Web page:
How Millennials Can Save the Financial Services Industry
Much has been written about the “graying” of the financial services industry:
The median age of the 300,000+ financial advisors in the USA is about 50.
21% of advisors are 60+ in years.
Just 5% of advisors are younger than 30.
Financial advisors who are 60+ years old control $2,300,000,000,000 in client assets.
Much has also been written about the generation that is now entering the workplace, the Millennial Generation. Born between the early 1980’s through 1995 or so, at 80 million strong, Millennials (also known as Gen Y) are the future of the advisory industry, and many other industries as well.
What is also interesting is the level of idealism that Millennials generally embody:
75% see themselves as authentic and are not willing to compromise their family and personal values.
61% are worried about the state of the world and feel personally responsible to make a difference.
92% believe that business success should be measured by more than profit.
In his new book, Igniting the Invisible Tribe, author Josh Allan Dykstra goes even farther in his recognizing the needs and concerns of Millennials in the workplace. He says that what Millennials are really looking for …is meaning. They are looking to today’s leaders and organizations asking questions like:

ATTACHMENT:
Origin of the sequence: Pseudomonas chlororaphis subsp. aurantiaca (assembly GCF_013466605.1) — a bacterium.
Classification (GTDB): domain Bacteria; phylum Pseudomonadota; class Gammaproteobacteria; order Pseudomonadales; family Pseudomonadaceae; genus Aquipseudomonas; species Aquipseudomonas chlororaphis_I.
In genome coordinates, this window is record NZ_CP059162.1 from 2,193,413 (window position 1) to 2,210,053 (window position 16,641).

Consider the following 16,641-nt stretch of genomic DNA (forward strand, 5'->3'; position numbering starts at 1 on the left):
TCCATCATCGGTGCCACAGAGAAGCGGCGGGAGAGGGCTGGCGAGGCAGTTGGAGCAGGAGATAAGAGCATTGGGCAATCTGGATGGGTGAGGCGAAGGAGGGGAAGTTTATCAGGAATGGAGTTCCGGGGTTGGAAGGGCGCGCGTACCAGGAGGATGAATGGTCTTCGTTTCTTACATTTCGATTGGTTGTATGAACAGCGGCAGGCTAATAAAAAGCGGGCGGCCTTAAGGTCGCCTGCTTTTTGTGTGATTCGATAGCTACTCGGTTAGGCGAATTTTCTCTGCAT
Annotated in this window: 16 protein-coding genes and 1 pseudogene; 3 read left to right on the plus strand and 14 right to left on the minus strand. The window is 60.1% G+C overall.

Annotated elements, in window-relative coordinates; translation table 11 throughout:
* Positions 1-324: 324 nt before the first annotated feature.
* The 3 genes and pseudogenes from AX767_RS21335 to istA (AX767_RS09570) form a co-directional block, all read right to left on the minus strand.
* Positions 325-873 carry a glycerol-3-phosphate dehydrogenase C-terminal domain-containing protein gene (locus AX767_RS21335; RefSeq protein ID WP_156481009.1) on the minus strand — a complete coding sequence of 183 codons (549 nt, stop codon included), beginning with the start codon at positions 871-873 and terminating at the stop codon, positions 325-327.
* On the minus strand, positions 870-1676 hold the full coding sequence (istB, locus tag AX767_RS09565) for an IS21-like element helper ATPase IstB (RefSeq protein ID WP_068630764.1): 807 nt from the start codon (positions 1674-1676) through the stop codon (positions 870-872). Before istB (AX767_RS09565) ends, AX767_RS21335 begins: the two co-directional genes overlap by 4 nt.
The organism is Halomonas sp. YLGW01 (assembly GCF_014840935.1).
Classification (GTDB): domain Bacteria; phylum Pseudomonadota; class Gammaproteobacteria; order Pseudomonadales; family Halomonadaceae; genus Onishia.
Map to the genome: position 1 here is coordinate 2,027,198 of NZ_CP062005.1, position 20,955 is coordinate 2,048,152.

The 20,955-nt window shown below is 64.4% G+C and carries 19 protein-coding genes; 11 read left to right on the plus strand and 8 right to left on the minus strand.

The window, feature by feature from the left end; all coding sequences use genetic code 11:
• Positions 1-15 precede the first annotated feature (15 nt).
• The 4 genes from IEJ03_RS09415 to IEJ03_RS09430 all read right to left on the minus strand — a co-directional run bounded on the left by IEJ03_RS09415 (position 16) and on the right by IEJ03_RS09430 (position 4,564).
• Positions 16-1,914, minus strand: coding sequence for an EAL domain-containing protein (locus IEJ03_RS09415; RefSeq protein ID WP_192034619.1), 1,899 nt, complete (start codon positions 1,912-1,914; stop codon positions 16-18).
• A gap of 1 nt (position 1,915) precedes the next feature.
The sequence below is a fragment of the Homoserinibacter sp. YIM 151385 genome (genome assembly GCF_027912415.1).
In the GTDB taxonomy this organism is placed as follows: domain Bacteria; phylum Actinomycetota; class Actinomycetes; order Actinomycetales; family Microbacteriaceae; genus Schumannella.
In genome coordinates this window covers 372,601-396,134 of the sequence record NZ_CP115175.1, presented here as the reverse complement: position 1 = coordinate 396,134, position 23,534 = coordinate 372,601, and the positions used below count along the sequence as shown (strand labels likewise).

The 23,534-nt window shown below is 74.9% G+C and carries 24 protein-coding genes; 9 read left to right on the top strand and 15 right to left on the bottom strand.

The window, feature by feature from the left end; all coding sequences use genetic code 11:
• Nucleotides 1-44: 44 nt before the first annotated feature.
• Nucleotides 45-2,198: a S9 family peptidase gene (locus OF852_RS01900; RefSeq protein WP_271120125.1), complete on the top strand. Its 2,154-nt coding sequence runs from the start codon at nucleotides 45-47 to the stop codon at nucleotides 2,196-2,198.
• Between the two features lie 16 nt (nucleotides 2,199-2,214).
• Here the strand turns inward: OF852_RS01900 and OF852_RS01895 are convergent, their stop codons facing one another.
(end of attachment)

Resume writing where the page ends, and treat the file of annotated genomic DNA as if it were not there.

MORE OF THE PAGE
“Can you give me a place to work where I’ll be proud to spend my time? Can you offer me a spot in a company that’s making a positive impact on society?”
In @joshallan’s view, the problem is that a vast majority of our Gen X and Baby Boomer leaders can’t answer YES to either of these questions, because their organizations really aren’t very meaningful.
Opportunity for the Financial Services Industry
Connecting the dots, there would seem to be a real opportunity to integrate the idealism and desire for meaning among Millennials…along with the advisory industry’s urgent need to nurture a new generation of advisors. As coaches, when we look for distinguishing characteristics of successful financial advisors, contributing to something greater than yourself, is one of the notable traits of the best-of-the-best financial advisory practices.
To the extent that the advisory industry can harness a generation that wants to be engaged in helping others grow in positive ways, and who also want to make an impact on society that is meaningful and significant…that would seem like a good connection.
What do you think?
Topics: Leadership Innovation Change Millennials